Season 3 of The Chilling Adventures of Sabrina dropped January 24 on Netflix. While I don’t typically do horror, it’s my one exception. The show typically walks a fine line between nerve wracking and good witch-y fun.
I watched the first season of The Chilling Adventure of Sabrina in a little under a weekend, curling up under my blanket and covering my eyes at moments. Season 1 played on all the beloved tropes of “where do I belong?” Season 2 began with Sabrina navigating her double life as a human and as a witch. Sometimes the plot got too weird and sometimes it got too teen drama.
Season 1 started off on a high and ended on one too. Season 2 was a much bigger rollercoaster, sometimes entertaining and sometimes a little boring. Season 3, though, could not figure out if it wanted to be a horror show or a Riverdale rip-off.
*Here’s where a lot of spoilers are going to come so if you have yet to see the third installation of The Chilling Adventures of Sabrina, avert your eyes.*
I won’t give a summary of all that happened in season 3, but I will tell you the highs and lows. Fair warning, they were on the very far ends of the spectrum. The highs were fabulous and the lows made you want to turn Netflix off.
Here’s the good news: Sabrina introduces Caliban. The man made from clay who is fighting for the crown of Hell is straight out of a rom-com and has a clear objective. All Caliban wants is the throne and no shirts (see the picture for reference). He’s a character that’s loveable and easy to root against because he so clearly stands in opposition to our heroine.
The second thing Sabrina gets right is the plot line of Nicholas Scratch. Returning from an eternal wrestling match with the Devil can be hard, especially if he’s your girlfriend’s dad. The Chilling Adventures of Sabrina shows the struggles in a way that makes sense while being sufficiently warlock-y. Scratch’s relationship with his girlfriend, Sabrina, changes, his relationship with his sexuality changes, and he creates coping mechanisms. It highlights how someone can never know what another person has gone through. In fact, Scratch even says so, much to Sabrina’s dismay.
The last thing that CAOS gets right is Theo. Not only does he have a love interest, but he grapples with how to talk about his own sexuality with his new boyfriend. I don’t love the boyfriend’s own plot line, but I can’t deny that Sabrina’s ability to embrace a transitioning character and explore the pressures that arise from any first love are important.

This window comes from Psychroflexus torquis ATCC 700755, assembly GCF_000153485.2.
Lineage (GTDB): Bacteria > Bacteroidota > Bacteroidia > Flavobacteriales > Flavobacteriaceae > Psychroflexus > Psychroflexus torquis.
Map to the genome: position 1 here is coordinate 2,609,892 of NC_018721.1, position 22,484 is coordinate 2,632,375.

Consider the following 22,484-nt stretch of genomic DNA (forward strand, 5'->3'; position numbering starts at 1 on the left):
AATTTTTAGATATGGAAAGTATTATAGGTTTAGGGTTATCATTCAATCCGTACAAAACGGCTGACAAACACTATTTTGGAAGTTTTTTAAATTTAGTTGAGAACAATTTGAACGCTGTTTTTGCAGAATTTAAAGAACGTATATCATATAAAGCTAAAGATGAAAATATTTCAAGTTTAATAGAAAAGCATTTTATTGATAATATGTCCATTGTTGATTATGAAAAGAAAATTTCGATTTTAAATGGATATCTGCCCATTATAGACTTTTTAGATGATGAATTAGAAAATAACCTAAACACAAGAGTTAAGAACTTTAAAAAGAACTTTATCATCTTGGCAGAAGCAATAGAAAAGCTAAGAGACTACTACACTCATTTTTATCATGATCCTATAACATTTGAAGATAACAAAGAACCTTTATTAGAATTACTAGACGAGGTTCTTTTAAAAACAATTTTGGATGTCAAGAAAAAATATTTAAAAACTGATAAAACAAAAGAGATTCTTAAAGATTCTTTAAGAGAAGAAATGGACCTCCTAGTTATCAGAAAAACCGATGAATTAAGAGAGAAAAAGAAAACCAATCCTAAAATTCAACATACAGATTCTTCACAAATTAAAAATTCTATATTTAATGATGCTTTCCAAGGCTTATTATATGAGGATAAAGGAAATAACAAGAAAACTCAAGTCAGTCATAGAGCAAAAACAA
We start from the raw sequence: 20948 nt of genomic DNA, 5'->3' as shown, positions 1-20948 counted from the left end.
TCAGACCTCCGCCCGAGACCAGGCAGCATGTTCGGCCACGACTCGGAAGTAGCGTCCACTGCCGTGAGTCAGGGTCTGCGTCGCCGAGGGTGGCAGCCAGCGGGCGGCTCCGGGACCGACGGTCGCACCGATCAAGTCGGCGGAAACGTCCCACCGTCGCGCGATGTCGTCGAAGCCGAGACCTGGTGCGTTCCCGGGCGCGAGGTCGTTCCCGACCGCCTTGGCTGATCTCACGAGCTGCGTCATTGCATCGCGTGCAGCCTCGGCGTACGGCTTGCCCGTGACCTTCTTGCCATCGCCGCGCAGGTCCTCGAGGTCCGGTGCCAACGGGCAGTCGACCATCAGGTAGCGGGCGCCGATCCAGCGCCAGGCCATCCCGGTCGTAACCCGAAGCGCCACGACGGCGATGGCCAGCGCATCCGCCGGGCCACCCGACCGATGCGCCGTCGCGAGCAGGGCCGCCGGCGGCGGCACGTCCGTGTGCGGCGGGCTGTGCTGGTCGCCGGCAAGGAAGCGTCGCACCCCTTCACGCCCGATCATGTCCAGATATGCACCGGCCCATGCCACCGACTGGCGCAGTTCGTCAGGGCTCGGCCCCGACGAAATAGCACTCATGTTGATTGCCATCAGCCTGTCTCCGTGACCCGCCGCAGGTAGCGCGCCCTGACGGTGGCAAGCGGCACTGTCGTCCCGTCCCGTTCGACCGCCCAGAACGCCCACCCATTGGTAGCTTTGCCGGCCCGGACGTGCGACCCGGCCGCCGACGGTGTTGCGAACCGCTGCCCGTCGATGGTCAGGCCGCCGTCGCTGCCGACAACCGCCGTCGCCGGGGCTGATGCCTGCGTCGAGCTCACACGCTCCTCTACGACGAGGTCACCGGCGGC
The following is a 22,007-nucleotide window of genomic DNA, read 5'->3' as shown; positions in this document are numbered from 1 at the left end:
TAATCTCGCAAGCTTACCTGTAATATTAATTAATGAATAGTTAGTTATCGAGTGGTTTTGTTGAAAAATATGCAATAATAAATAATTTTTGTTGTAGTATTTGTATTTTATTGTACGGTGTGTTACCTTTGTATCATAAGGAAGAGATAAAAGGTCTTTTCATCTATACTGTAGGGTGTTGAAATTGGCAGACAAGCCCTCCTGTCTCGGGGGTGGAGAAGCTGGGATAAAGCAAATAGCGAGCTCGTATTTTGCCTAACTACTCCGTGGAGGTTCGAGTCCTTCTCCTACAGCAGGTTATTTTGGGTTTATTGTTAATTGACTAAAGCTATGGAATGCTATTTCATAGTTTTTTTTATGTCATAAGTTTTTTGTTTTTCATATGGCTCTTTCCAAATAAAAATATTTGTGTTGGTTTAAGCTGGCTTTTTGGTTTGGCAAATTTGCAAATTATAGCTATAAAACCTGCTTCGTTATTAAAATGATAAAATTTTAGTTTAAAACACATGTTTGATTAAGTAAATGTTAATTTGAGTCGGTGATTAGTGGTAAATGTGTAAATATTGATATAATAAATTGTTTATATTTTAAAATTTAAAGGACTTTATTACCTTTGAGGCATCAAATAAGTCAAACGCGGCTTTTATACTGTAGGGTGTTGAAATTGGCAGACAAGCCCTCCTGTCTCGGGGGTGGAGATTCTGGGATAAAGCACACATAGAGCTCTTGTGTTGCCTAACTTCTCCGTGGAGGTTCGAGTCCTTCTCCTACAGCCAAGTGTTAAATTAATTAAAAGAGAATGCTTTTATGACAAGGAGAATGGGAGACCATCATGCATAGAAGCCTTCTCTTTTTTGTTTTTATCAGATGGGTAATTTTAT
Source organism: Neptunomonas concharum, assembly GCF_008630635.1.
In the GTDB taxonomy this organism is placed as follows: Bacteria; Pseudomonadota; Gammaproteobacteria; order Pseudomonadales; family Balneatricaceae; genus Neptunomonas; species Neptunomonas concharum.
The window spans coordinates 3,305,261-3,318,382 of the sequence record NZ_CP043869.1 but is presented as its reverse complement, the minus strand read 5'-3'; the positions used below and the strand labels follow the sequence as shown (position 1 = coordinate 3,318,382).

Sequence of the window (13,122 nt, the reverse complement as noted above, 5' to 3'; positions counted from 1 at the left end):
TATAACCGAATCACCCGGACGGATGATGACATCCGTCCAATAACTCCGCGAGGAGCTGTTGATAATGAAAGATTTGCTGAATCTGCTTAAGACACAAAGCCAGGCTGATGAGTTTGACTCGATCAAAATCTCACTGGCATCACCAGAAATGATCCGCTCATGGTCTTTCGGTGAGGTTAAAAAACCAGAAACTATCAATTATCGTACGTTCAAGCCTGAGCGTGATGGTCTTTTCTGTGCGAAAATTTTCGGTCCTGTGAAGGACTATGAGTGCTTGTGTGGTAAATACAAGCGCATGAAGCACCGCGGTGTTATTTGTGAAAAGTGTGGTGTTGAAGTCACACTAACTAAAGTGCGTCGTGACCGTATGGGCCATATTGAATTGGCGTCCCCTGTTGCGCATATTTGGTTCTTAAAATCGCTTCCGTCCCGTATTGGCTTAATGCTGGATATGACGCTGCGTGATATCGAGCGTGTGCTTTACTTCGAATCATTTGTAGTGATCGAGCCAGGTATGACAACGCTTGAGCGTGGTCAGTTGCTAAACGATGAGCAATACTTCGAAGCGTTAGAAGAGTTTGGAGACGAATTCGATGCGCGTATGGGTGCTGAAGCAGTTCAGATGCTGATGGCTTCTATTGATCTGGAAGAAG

Unfortunately, that’s where the good ends for me. Yes, Prudence and Ambrose have their moments, but their ending is disappointing. Sure, Lilith comes into her own, but she’s still subservient. Most importantly, the final episode ends up stacking the bad so high, you can’t see through to remember what you enjoyed.
Let’s start the bad news with the very worst. There are four – yes, four – musical numbers. Now, I didn’t hate Glee, but I definitely did not sign up for it from the coven of Greendale. Maybe Kiernan Shipka wishes she got her chance at romancing a hot singing football player, but Satan, I don’t want that.
The second wrong that Sabrina commits is having far too many plot lines. While the quest for the Crown of Hell is compelling, it gets lost in everything else that is happening. I couldn’t keep track of who was actually Satan or Blackwell or Scratch. I also don’t care about a teenage boy losing his virginity, as crazy as that sounds. If the main plot line doesn’t appear for a few episodes, you’ve got a problem.
Lastly, the main villains are not fully introduced until we are halfway through the season. Therefore, as much as I want Sabrina to win this fight, I’m actually unsure of what it is. I don’t know the rules of the game and I can’t remember who the Green Man is. I’m also confused as to why the pagans need virgins. Seriously, can anyone tell me?
Yet, Season 3 ends on a cliff-hanger. Clearly there’s somewhere we’re going on this adventure with the Spellmans and the Queen of Hell. But, is it a journey worth taking? That largely depends on the first episode of season 4 – which we won’t have for quite some time.
Here are my two requirements, though: a very defined goal or enemy and no more musical numbers (I mean it, zero).